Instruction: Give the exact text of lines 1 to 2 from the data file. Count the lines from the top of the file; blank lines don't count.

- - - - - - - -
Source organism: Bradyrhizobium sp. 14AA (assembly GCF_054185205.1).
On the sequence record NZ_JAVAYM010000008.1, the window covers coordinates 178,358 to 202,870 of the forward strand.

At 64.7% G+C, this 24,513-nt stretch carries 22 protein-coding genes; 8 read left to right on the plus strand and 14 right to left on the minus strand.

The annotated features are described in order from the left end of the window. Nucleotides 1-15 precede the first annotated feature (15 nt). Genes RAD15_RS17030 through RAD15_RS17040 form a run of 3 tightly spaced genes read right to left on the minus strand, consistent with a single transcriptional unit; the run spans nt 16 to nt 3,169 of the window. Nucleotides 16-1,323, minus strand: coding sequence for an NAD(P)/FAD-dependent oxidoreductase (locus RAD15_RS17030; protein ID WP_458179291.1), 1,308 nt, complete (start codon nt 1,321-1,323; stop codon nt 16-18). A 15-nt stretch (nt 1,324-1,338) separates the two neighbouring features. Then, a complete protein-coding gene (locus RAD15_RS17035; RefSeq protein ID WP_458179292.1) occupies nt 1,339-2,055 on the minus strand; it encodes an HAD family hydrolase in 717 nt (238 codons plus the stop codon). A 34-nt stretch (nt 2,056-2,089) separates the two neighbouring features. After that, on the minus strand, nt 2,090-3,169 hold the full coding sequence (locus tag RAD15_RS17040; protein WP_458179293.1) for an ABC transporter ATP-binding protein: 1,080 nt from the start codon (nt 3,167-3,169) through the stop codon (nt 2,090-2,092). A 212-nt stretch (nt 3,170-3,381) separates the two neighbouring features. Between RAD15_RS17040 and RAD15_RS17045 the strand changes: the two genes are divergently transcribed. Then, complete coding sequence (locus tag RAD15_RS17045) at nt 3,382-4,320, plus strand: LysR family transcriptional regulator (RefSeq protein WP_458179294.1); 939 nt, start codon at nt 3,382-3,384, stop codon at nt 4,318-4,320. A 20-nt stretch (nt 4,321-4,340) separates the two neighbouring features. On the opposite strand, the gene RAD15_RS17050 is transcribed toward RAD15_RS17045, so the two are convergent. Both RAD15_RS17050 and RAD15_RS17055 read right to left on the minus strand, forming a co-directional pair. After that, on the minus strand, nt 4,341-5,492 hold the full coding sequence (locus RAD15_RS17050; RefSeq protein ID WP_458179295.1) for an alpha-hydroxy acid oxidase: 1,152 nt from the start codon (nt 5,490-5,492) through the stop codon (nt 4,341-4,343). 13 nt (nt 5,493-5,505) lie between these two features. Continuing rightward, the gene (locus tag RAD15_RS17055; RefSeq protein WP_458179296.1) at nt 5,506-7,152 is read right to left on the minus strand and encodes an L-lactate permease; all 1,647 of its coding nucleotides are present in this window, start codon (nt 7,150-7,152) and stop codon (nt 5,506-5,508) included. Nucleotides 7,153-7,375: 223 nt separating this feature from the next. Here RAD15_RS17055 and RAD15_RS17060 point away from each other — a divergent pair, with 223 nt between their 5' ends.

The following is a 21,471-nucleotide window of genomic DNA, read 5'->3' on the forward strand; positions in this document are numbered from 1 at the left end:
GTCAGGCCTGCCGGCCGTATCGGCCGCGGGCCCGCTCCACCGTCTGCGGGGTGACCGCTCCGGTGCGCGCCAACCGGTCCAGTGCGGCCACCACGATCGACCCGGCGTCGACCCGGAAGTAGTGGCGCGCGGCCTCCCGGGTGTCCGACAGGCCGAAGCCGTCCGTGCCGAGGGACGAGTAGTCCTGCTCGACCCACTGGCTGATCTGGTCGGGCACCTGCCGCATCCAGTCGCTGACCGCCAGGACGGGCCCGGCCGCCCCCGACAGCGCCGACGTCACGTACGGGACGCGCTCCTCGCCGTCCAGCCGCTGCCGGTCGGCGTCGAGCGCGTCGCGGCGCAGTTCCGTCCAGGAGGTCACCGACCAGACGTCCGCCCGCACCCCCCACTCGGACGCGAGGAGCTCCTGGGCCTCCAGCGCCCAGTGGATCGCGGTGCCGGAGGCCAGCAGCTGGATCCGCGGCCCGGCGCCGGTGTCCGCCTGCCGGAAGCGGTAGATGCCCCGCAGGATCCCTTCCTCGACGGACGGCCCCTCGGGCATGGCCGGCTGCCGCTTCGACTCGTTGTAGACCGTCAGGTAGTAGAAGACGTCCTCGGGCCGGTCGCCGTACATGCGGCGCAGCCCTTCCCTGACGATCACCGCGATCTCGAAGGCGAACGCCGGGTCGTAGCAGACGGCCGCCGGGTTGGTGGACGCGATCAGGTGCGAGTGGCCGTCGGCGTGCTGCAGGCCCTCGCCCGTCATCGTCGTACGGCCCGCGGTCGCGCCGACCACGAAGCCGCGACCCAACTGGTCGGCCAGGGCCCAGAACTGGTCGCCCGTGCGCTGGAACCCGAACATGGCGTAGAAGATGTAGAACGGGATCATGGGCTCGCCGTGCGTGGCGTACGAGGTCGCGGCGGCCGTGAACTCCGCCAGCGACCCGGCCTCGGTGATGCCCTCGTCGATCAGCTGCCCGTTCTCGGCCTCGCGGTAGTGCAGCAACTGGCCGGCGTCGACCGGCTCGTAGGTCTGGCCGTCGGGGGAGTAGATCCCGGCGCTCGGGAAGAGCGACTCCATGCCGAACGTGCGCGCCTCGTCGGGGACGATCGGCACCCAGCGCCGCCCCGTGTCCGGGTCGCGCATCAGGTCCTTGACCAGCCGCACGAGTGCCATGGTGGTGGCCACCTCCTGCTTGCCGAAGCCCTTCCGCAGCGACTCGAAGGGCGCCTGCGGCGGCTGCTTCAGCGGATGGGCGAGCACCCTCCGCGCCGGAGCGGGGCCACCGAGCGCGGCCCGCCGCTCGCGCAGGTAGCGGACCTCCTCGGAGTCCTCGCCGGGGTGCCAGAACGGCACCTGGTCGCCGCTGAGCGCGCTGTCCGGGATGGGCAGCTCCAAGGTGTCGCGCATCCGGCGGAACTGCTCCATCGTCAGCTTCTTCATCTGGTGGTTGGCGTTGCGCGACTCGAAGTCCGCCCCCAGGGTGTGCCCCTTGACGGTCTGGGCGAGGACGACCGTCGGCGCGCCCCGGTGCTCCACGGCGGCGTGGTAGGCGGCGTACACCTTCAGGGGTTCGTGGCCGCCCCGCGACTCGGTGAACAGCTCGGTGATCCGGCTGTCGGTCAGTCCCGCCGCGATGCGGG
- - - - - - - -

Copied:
Source organism: Bradyrhizobium sp. 14AA (assembly GCF_054185205.1).
On the sequence record NZ_JAVAYM010000008.1, the window covers coordinates 178,358 to 202,870 of the forward strand.